I understand the concept of the contract assemblies but I can't make it work. Did you already publish the fixed version of the WebFetcher Sample?
    Or something else where I can see a 'working contract assembly'?!

    This would be a great help!

    Thanks
    AlexL
    Saturday, August 8, 2009 3:00 PM
  • Hi AlexL,

    We never published a fixed version of the WebFetcher example.

    I created this contract assembly and it seems to work:

    using System;
    using System.Collections.Generic;
    using System.Linq;
    using System.Text;
    using System.Diagnostics.Effects;
    using System.Net;
    using System.IO;
    
    [assembly: System.Diagnostics.Effects.ContractAssembly]
    
    namespace Contracts
    {
        namespace System.Net
        {
            [Strict]
            public abstract class WebRequest
            {
                public static WebRequest Create(string url) { throw new NotImplementedException(); }
                public static WebRequest Create(Uri uri) { throw new NotImplementedException(); }
                public abstract WebResponse GetResponse();
                
            }
    
            [Strict]
            public abstract class WebResponse
            {
                public abstract Stream GetResponseStream();
            }
        }
    }
    Note:  This has to be built as a 3.5 assembly.  Each Axum project that uses these methods must reference the contract DLL.

    Josh
    • Proposed as answer by Josh Phillips Monday, August 10, 2009 11:34 PM
    • Marked as answer by Josh Phillips Wednesday, August 12, 2009 3:51 PM
    Monday, August 10, 2009 11:34 PM
  • What assembly contains the "Strict" attribute and System.Diagnostics.Effects???? So I can make a contract assembly
    Tuesday, November 17, 2009 6:24 AM
  • I added

    tsecontracts
    tsecorelib
    Microsoft.Axum.LanguageService
    Microsoft.Axum.Compiler

    to the c# project.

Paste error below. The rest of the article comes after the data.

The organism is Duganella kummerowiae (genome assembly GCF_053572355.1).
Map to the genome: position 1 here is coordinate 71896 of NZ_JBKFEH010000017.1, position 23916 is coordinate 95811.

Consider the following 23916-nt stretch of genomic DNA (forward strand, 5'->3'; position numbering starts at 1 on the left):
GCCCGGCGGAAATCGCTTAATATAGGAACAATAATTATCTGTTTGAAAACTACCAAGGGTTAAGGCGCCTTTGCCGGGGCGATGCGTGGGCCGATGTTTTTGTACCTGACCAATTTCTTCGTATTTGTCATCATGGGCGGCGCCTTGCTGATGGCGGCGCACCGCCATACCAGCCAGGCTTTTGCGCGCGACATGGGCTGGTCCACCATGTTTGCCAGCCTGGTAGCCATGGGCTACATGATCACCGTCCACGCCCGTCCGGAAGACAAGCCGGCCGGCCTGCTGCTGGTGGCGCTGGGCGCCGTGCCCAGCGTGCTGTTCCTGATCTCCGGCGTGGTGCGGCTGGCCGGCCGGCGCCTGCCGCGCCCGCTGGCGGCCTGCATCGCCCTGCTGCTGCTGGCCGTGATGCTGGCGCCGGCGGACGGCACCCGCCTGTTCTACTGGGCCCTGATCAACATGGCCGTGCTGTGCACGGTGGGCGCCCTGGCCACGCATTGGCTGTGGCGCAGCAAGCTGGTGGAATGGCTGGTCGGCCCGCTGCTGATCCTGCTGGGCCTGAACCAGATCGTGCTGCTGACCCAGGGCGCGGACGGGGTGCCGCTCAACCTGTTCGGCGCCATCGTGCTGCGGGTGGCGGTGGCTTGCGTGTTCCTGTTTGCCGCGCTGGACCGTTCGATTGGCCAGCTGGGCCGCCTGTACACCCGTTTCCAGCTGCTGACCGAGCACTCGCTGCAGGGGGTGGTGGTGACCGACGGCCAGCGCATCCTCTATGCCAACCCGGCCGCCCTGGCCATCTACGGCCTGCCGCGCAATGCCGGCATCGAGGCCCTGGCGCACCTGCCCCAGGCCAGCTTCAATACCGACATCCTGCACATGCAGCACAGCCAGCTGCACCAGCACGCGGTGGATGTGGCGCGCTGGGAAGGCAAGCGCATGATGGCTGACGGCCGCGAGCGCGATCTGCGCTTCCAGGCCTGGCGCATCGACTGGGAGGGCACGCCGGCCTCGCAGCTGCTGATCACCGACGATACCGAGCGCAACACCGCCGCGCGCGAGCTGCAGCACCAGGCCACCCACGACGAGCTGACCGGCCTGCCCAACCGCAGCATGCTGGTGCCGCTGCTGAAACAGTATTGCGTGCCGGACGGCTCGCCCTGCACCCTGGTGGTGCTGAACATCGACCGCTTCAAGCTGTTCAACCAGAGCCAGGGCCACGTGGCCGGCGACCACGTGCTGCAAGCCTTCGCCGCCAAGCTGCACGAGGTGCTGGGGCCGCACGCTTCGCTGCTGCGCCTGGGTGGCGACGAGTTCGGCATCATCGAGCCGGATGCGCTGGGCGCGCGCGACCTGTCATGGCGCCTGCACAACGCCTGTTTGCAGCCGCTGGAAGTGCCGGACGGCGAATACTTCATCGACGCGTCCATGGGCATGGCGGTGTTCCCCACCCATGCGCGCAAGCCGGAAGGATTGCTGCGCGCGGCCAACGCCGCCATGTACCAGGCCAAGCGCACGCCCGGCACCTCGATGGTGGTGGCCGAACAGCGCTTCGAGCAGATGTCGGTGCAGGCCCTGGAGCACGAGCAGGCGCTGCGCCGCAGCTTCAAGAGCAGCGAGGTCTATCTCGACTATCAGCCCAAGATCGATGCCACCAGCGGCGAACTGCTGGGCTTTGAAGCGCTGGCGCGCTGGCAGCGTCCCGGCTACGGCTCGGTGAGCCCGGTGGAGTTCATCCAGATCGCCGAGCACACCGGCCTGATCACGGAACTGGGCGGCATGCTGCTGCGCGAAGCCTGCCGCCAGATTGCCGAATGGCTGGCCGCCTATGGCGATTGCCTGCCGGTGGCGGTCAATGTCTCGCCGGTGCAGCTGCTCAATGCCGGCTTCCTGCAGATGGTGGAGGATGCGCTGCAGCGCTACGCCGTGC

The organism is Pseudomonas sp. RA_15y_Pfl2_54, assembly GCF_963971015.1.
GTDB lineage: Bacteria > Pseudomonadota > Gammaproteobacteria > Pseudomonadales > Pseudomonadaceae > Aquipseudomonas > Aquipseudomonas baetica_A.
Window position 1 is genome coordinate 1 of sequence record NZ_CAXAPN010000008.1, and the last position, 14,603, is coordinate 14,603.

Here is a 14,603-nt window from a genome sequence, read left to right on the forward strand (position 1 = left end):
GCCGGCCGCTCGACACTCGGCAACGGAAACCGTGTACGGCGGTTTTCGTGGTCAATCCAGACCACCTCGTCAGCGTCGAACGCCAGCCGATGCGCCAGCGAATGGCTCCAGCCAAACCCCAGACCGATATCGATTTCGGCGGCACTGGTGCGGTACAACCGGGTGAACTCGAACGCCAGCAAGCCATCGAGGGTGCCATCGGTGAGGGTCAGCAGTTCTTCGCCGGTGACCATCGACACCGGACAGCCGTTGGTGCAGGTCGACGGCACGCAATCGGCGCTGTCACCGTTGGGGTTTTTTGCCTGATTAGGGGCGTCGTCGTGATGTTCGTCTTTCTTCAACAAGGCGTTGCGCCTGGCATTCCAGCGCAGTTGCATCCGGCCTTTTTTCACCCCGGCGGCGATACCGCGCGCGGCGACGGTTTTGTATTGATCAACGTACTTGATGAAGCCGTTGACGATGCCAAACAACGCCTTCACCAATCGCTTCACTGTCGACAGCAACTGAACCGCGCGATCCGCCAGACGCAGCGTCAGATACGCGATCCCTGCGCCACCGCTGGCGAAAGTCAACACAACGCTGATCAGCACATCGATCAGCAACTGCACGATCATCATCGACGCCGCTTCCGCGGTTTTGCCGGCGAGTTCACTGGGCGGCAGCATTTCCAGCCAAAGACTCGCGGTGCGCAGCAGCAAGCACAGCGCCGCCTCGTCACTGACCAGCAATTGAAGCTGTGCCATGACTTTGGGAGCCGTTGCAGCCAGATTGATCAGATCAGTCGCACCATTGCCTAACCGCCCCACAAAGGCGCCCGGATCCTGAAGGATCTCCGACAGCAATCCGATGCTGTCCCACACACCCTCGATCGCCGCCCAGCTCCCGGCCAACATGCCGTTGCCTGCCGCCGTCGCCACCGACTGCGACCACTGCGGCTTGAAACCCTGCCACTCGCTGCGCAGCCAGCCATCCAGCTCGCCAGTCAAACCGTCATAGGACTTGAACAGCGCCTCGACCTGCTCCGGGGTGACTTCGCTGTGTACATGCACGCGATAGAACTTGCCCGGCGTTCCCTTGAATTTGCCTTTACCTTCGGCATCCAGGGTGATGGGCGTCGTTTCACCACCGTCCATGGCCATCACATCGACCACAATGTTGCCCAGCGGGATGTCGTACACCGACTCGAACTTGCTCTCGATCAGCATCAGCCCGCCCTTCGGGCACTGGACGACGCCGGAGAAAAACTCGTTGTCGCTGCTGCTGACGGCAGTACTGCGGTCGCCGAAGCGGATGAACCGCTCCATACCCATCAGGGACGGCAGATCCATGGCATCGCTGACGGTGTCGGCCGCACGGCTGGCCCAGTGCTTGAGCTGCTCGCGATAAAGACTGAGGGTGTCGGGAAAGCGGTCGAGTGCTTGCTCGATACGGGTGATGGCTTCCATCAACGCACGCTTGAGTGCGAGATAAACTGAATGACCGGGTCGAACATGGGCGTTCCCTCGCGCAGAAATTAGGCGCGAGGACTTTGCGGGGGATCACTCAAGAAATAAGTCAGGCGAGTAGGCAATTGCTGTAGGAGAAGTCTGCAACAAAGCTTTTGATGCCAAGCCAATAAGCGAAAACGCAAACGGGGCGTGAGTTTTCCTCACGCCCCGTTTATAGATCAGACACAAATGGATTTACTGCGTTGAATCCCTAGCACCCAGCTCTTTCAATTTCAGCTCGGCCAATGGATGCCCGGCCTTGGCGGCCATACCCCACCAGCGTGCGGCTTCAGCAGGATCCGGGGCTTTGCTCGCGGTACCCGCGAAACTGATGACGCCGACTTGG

Don't know if I need them all, but it works.
    Tuesday, November 17, 2009 7:23 AM
  • I used the object brower and found them in the 2nd assembly "tsecorelib" thank you very much!
    Tuesday, November 17, 2009 9:57 PM
  • I added

    tsecontracts
    tsecorelib
    Microsoft.Axum.LanguageService
    Microsoft.Axum.Compiler

    to the c# project.
    Don't know if I need them all, but it works.

    Yes, this works for me, too. Any way, very happy that it was solved finally. Thanks for your help.
    Friday, July 2, 2010 12:19 PM
  • This happens because the compiler thinks your class constructor is a source of potential non-isolation. Axum tries to enforce parallel safety through isolating state from being accessed from different threads uncontrollably. Since the compiler doesn't know that your constructor doesn't access static variables, for example, it treats it as a potential problem.

    The way to get around this is to tell the compiler more about the external code through isolation attributes. How to do this is discussed in detail in Appendix C of the Axum Programmer's Guide, "Understanding Side-Effects." If your constructor isn't doing something unsafe, you should be fine. If it is, you have two choices: a) lie about it and have the Axum compiler think it's safe when it isn't, or b) use the 'unsafe { }' code block around the offending code. This highlights code that isn't following the principles of isolation and are generally a red flag that something is about to go wrong.

    Hope this helps,

    Niklas

    Saturday, July 3, 2010 4:46 PM
    Moderator
  • I just noticed that I replied to the original post rather than the latest post of the thread... Kinda stupid..

    Niklas

    Saturday, July 3, 2010 4:47 PM
    Moderator